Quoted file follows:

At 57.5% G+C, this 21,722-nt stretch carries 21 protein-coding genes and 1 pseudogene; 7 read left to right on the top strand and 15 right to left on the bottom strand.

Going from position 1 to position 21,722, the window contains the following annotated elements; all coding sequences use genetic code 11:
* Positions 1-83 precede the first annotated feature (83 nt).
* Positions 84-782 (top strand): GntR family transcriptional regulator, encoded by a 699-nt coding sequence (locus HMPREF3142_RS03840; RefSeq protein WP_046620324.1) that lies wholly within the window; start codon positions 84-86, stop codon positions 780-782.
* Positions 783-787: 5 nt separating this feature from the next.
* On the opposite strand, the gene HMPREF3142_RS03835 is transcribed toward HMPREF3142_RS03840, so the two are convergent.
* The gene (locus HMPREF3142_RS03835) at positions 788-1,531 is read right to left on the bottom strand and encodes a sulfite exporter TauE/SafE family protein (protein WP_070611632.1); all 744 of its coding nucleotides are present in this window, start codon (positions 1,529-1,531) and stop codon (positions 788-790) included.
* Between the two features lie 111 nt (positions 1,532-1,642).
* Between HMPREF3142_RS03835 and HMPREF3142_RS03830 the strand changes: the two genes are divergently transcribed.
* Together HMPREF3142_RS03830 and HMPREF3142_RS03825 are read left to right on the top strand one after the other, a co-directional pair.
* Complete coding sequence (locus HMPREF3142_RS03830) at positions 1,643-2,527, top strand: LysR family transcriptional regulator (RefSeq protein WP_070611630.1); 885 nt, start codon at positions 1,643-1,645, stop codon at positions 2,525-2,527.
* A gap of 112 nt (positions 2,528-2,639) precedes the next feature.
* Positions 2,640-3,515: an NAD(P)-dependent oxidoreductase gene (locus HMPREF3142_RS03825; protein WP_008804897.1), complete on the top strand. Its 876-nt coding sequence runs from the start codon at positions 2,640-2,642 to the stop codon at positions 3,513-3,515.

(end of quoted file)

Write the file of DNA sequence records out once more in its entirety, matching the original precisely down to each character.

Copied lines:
At 57.5% G+C, this 21,722-nt stretch carries 21 protein-coding genes and 1 pseudogene; 7 read left to right on the top strand and 15 right to left on the bottom strand.

Going from position 1 to position 21,722, the window contains the following annotated elements; all coding sequences use genetic code 11:
* Positions 1-83 precede the first annotated feature (83 nt).
* Positions 84-782 (top strand): GntR family transcriptional regulator, encoded by a 699-nt coding sequence (locus HMPREF3142_RS03840; RefSeq protein WP_046620324.1) that lies wholly within the window; start codon positions 84-86, stop codon positions 780-782.
* Positions 783-787: 5 nt separating this feature from the next.
* On the opposite strand, the gene HMPREF3142_RS03835 is transcribed toward HMPREF3142_RS03840, so the two are convergent.
* The gene (locus HMPREF3142_RS03835) at positions 788-1,531 is read right to left on the bottom strand and encodes a sulfite exporter TauE/SafE family protein (protein WP_070611632.1); all 744 of its coding nucleotides are present in this window, start codon (positions 1,529-1,531) and stop codon (positions 788-790) included.
* Between the two features lie 111 nt (positions 1,532-1,642).
* Between HMPREF3142_RS03835 and HMPREF3142_RS03830 the strand changes: the two genes are divergently transcribed.
* Together HMPREF3142_RS03830 and HMPREF3142_RS03825 are read left to right on the top strand one after the other, a co-directional pair.
* Complete coding sequence (locus HMPREF3142_RS03830) at positions 1,643-2,527, top strand: LysR family transcriptional regulator (RefSeq protein WP_070611630.1); 885 nt, start codon at positions 1,643-1,645, stop codon at positions 2,525-2,527.
* A gap of 112 nt (positions 2,528-2,639) precedes the next feature.
* Positions 2,640-3,515: an NAD(P)-dependent oxidoreductase gene (locus HMPREF3142_RS03825; protein WP_008804897.1), complete on the top strand. Its 876-nt coding sequence runs from the start codon at positions 2,640-2,642 to the stop codon at positions 3,513-3,515.